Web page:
Self Esteem

Have you ever been around someone who is constantly correcting you, one-upping you, or arguing with you? You get the idea that they really think they’re better than everyone else in the room. I think that sometimes they are just struggling to prove their worth. Attitudes like this can stem from people with low self-esteem as well as people with self-esteem levels that are off the charts. There might be a way to tell the difference, but I haven’t been around enough people of both kinds to come to my own conclusions. Any ideas on how to tell?

Anyway, here’s a method that sometimes works with people who come across that way: total humility. If you are corrected, humble yourself, and without any sarcasm whatsoever, say something like, “I’m sorry, I had no idea. I shouldn’t be saying things like that unless I’m absolutely sure.” Or, “wow, so you really know a lot about that, hmm.” Even if they are wrong, I will usually just say, “oh, really?” instead of arguing. It makes no difference to me if they think I am slightly ignorant about a topic, even if I’m not. However, it may make a great difference to them. If you argue with them, they may obsess about it for the rest of the week!

If they correct you for something that you’re doing wrong, like cooking or pitching a tent, ask for their help: “I just have no idea what I’m doing here. I’m glad you know a lot about this, so now I will know who to ask!” I’m sure it won’t work for everyone, and sometimes, I can imagine that it may even escalate the problem. But if you’re around someone who maybe doesn’t realize that their comments could be making others feel inferior or insecure, this attitude can be a real eye-opener for them. Most people don’t want to make others feel badly; they just want others to think highly of them. I tried this approach several days ago, and before I knew it, the other person was making comments to increase my self-esteem instead!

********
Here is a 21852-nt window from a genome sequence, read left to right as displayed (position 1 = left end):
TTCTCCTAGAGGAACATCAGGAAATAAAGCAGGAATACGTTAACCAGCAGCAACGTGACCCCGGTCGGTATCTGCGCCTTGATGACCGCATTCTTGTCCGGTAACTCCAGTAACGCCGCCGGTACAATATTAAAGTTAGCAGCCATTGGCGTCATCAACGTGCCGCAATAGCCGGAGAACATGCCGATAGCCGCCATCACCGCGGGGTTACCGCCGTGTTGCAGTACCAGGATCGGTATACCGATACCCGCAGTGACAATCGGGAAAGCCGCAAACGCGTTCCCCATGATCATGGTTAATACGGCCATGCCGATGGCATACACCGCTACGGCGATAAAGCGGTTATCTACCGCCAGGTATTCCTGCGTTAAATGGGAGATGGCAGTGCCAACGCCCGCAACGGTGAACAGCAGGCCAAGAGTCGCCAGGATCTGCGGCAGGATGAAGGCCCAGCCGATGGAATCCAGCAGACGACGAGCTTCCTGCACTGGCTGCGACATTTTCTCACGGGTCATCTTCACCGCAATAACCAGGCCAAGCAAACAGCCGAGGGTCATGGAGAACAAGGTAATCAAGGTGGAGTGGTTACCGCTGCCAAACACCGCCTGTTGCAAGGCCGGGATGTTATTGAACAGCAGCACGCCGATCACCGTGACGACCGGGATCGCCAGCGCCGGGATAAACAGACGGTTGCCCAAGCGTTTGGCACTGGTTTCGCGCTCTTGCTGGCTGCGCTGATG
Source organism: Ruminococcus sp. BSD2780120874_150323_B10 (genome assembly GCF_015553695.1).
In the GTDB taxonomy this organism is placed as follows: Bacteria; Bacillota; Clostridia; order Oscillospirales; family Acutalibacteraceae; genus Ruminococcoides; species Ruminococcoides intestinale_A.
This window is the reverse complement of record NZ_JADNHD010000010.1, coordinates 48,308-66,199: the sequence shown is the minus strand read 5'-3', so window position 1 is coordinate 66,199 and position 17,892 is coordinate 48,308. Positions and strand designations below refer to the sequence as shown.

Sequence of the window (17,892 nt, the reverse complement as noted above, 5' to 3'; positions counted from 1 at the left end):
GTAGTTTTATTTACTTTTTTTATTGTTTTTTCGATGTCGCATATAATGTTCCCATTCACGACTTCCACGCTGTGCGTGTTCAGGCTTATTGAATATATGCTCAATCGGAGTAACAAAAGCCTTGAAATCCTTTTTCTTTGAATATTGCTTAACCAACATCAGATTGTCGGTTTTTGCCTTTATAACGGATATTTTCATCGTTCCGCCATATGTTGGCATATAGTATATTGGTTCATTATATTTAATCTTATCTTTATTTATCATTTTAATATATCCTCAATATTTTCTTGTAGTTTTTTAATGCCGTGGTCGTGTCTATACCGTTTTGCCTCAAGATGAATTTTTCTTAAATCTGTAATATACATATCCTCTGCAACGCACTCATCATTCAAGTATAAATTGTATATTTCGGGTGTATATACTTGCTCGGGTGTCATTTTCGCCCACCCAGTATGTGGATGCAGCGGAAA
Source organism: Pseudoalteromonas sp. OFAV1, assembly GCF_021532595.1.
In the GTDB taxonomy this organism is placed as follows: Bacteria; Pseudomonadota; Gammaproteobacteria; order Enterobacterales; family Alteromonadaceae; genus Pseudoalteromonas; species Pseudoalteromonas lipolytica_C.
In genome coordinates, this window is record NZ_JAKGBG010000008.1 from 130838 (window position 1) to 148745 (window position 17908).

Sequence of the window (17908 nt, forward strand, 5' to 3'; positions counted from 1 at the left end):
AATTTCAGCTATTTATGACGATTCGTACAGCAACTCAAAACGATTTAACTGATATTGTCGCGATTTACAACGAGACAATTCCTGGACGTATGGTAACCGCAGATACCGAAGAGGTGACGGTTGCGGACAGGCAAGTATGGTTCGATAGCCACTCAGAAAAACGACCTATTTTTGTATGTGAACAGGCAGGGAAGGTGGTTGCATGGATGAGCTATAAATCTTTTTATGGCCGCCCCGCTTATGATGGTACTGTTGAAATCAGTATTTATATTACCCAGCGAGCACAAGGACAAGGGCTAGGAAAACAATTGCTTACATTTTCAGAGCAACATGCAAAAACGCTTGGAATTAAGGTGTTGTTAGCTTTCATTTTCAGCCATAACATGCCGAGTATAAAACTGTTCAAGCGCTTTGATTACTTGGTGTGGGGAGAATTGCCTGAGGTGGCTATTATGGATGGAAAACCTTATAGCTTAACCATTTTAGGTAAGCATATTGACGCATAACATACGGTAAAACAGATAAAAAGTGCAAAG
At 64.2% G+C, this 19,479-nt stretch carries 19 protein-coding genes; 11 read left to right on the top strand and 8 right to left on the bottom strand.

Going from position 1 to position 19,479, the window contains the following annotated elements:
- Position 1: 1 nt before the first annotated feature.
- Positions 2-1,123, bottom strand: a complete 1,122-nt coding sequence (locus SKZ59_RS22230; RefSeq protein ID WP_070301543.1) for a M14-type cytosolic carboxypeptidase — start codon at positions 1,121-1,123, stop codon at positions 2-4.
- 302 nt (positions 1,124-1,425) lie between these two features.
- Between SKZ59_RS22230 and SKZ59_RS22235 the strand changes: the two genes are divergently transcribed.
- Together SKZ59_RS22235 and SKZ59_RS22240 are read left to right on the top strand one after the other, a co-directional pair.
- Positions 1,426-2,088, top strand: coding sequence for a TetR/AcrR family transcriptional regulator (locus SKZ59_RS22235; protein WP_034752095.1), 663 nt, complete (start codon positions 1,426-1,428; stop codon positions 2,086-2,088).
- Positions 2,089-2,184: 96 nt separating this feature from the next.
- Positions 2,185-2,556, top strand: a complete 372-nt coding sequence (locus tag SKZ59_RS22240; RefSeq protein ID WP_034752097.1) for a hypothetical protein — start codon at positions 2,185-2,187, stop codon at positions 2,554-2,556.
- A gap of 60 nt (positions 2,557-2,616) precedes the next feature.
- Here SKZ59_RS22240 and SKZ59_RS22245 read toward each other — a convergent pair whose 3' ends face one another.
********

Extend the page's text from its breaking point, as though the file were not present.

Good Conversation

Yesterday, I talked a little about making strangers feel comfortable. Sometimes, just talking a little can really help someone open up and feel at ease. If you are in a large group of people (at church especially), search out the person who looks the least comfortable or the most lonely, and strike up a good conversation with them.

What is a good conversation? Well, first of all, you want to pick a topic that the other person will be interested in. If crowds make you nervous too, say so! (I wouldn’t mention the fact that they look nervous, and that’s why you came to chat.) If you can find anything else in common with this person, talk about it. Think of your surroundings. Maybe you are at church or a seminar. What brought you there? What brought the other person there? If you don’t already know, ask. You probably already have something in common, as attested to by the mere fact that you are sharing the same space on the same day. If you just can’t think of anything, compliment jewelry or children – anything to get started. Talking about the weather is even acceptable, as long as you don’t leave it at that!